The object of the game is to get one or more of your team’s bowls closer to the jack (a little white or yellow ball) than your opponents. Each game has a specified number of “ends” and the winning team is the team that has accumulated the most points in the game. Games can be singles (one player per team), pairs (2 players per team), triples (3 players per team) or fours (4 players per team). The number of bowls per player is determined by the number of players per team.
Bowls are not round but have a “bias” so they run in a curved line. One side of the bowl is “weighted” (the bias) and the curve goes towards the bias. Each set of bowls has an individual serial number and an identifying logo. As well as different sizes of bowls there are bowls with different biases that make their travelling path wider or narrower.
A bowling green is divided into rinks which are 4.3 to 5.8 metres wide and 31 to 40 metres long. There are usually 6 or 8 rinks per green.
Each player has a position on a team; the lead plays first, then the second, followed by the vice (third) and finally the skip. The skip is the person who directs the play during the game. As with all sports, there is a set of rules to be followed. The Laws of the Sport of Bowls is published by World Bowls and is regularly updated.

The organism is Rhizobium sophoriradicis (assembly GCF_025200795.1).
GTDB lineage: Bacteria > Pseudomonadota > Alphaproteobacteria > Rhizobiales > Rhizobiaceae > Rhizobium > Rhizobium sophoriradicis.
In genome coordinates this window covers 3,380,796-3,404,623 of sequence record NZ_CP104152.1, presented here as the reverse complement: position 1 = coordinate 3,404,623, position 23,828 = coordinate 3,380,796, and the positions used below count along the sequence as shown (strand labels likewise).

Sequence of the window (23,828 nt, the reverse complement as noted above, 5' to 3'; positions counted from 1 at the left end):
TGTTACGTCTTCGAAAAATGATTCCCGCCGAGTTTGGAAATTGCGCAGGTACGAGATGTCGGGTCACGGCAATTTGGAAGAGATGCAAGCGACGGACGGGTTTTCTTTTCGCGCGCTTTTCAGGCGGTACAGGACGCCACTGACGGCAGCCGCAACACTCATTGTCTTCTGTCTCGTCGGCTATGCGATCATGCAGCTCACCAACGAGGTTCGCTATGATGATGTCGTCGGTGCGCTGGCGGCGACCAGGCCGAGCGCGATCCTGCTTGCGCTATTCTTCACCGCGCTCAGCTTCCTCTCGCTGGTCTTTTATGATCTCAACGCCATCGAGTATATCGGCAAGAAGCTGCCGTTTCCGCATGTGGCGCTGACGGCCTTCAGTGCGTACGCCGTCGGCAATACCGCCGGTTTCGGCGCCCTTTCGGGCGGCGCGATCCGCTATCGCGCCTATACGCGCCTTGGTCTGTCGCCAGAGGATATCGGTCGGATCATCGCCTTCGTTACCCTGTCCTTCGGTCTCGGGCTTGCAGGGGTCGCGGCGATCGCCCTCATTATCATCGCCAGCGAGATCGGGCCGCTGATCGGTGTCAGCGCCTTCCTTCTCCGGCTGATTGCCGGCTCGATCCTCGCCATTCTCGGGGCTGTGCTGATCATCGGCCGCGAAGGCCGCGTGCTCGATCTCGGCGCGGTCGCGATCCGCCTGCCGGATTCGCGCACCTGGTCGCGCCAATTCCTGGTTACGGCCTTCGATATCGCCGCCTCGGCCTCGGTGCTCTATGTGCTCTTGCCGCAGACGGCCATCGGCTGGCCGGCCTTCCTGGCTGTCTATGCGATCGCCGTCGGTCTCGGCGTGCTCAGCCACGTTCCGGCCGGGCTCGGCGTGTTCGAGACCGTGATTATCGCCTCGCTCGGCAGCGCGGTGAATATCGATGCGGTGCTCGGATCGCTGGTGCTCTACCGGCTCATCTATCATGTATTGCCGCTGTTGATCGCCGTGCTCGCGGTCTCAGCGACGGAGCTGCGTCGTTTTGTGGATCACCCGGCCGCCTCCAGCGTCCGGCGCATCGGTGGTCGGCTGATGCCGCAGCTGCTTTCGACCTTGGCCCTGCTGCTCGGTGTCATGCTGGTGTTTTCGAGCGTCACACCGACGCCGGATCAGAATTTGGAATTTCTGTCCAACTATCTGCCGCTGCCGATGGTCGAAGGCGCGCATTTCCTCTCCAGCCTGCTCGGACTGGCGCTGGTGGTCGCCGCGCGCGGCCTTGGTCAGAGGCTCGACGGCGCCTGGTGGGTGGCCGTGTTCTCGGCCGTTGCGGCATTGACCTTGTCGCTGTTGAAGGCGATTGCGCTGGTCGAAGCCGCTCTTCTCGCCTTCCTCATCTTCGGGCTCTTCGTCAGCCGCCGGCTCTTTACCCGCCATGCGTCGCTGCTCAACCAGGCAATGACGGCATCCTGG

Bowls can provide you with open air exercise, comradeship, improved mental and physical facilities. Standard competitions normally last around 3 hours per match but some can be shorter.
Bowls can be played at any level of competition, from socially to the highest levels of international competition. All persons are able to participate, so long as the bowl can be hand held and delivered.
Physically and visually [with either the help of a guide or a string laid down the middle of the rink] challenged people including those in wheelchairs play by the same Laws.
Bowls is a core sport of the Commonwealth Games but is not yet an Olympic sport. World Bowls hosts a number of World events every year with its premier event “World Bowls” every four years in which 24 countries qualify to take part. Other major international events are hosted by many countries throughout every year.
World Bowls is the Governing Body for the sport of bowls. Its headquarters are in Scotland. Currently there are 47 World Bowls member countries who’s Clubs belong to their National Authority which is the member of World Bowls. Many National Authorities hold international events at which their fellow National Authorities are invited to participate in.
World Bowls is able to provide advisory assistance on the construction of the playing surface, administration training, coaching, and Technical Official training.